These days, individual investors have a lot more tools at their disposal to help manage their money like pros, even if they don’t have a lot of knowledge and experience with investing. One tool that has become very popular for individual investors in the past couple of years is the robo-adviser.
Because so many new robo-advisers have popped up and gained traction in the past year or two, it may be difficult to decide which one is best. This review of five major robo-advisers may help you select which one to use to effortlessly manage your investments.
Vanguard expanded their investment services by launching Vanguard Personal Advisor Services to help customers save money and make better investment decisions. Vanguard Personal Advisor Services can help you meet goals like investing for retirement, saving for a college education, buying a home, or just basic wealth building for the future.
According to John Woerth, public relations spokesperson at Vanguard, “Vanguard Personal Advisor Services is a hybrid that offers the best of both worlds — the user-friendly online experience and sophisticated investment modeling of a robo-advisor, coupled with the judgment and coaching of a professional advisor.”
Vanguard Personal Advisor Services appoints an adviser to serve as your financial coach. Based on your goals, this adviser helps craft a custom, investing plan that is meant for the long haul, regardless of how the markets change.
Vanguard doesn’t offer automatic tax-loss harvesting, but they can help minimize your tax burden through asset allocation. This means being more efficient with both taxable and tax-advantaged accounts. They can also help create a tax-friendly distribution plan for retirement.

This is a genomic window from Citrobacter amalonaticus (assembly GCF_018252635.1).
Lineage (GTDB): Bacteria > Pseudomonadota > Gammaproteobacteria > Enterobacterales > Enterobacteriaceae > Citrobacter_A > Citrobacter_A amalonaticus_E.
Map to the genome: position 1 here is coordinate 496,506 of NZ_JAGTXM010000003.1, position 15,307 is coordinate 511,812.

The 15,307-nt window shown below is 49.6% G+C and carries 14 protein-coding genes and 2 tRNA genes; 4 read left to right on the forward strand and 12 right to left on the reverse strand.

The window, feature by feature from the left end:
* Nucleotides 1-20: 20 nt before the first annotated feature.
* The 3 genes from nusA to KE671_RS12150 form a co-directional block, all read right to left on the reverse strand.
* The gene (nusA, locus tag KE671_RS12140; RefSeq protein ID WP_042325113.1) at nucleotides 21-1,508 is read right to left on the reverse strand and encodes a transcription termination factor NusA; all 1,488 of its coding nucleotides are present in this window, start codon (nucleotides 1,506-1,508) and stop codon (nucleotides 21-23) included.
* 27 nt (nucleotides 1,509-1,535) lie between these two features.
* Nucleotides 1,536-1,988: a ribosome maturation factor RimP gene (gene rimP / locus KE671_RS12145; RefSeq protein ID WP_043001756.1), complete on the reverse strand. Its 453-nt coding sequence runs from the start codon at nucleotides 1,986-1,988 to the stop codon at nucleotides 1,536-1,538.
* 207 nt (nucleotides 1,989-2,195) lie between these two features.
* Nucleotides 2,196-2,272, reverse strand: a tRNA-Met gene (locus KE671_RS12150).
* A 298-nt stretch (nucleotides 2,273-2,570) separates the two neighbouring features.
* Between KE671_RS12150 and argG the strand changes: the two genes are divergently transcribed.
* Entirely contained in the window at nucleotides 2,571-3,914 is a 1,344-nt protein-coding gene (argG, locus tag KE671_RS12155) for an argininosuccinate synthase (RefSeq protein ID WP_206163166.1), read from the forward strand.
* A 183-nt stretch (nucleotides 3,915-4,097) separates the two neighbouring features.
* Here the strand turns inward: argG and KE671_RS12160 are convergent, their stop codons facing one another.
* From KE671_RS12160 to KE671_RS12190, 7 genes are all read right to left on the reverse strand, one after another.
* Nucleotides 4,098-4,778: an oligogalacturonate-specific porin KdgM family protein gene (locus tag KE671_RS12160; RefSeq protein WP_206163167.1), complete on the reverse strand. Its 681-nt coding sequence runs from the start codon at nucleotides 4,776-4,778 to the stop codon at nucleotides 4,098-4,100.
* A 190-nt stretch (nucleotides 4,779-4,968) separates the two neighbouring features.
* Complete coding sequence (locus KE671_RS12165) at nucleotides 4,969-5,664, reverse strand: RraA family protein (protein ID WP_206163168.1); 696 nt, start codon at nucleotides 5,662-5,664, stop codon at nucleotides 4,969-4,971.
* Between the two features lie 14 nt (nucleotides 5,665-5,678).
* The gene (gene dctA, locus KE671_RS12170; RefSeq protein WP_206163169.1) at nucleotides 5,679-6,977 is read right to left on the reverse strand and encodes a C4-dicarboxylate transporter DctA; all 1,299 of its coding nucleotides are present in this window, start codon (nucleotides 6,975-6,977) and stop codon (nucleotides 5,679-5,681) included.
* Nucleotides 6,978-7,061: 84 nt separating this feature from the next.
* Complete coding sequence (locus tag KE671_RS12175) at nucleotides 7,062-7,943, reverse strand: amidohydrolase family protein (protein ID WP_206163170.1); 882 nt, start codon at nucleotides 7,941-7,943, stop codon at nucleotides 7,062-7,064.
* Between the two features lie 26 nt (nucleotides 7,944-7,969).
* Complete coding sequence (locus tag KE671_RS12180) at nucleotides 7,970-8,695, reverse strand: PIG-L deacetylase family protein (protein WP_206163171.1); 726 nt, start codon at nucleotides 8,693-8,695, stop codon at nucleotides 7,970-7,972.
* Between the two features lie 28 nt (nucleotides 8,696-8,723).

Vanguard Personal Advisor Services requires an account minimum of $50,000.
Vanguard is known for their low-cost products, and this holds true for Personal Advisor Services, as well. The annual cost is 0.30% of the assets under Vanguard’s management. For example, if you have invested $250,000, the cost would be $750 per year.
Many people are familiar with Personal Capital’s robust money management dashboard, including free cash-flow monitoring, asset allocation and portfolio performance, fee analysis, investment checkup, and their retirement planner. However, you may not be familiar with Personal Capital’s wealth management services.
Although Personal Capital is sometimes lumped in with robo-advisers, they claim Personal Capital doesn’t exactly fit into this category.
According to their website, they are different because they “have a team of financial advisors based in San Francisco and Denver to work one-on-one with [their] clients.”
Last year, Personal Capital reduced their minimum asset requirement from $100,000 to $25,000, making it easier for more people to get started. Plus, their web interface is very friendly for users who enjoy managing their information online.
Your money is invested in exchange traded funds (ETFs) to leverage asset allocation, tax-loss harvesting, and rebalancing. You also have access to Personal Capital’s full suite of financial planning services and a licensed team to answer questions on college planning, estate planning, home purchases, 401(k) allocation, and more.
Personal Capital charges a flat 0.89% for the first million assets under management. After the first million, this fee is reduced by 0.10% per additional million dollars.
One nice feature of Personal Capital is the ability to see a complete overview of your finances right from their dashboard.
Betterment is another popular robo-adviser that uses software and algorithms to help manage your money based on your risk tolerance.
Betterment takes the guesswork out of asset allocation by investing your money into a fully diversified index-fund portfolio made up of 12 ETFs. They also offer fractional shares, broader diversification, and tax-loss harvesting — none of which are available when purchasing ETFs directly.
There is no minimum required deposit to open a Betterment account.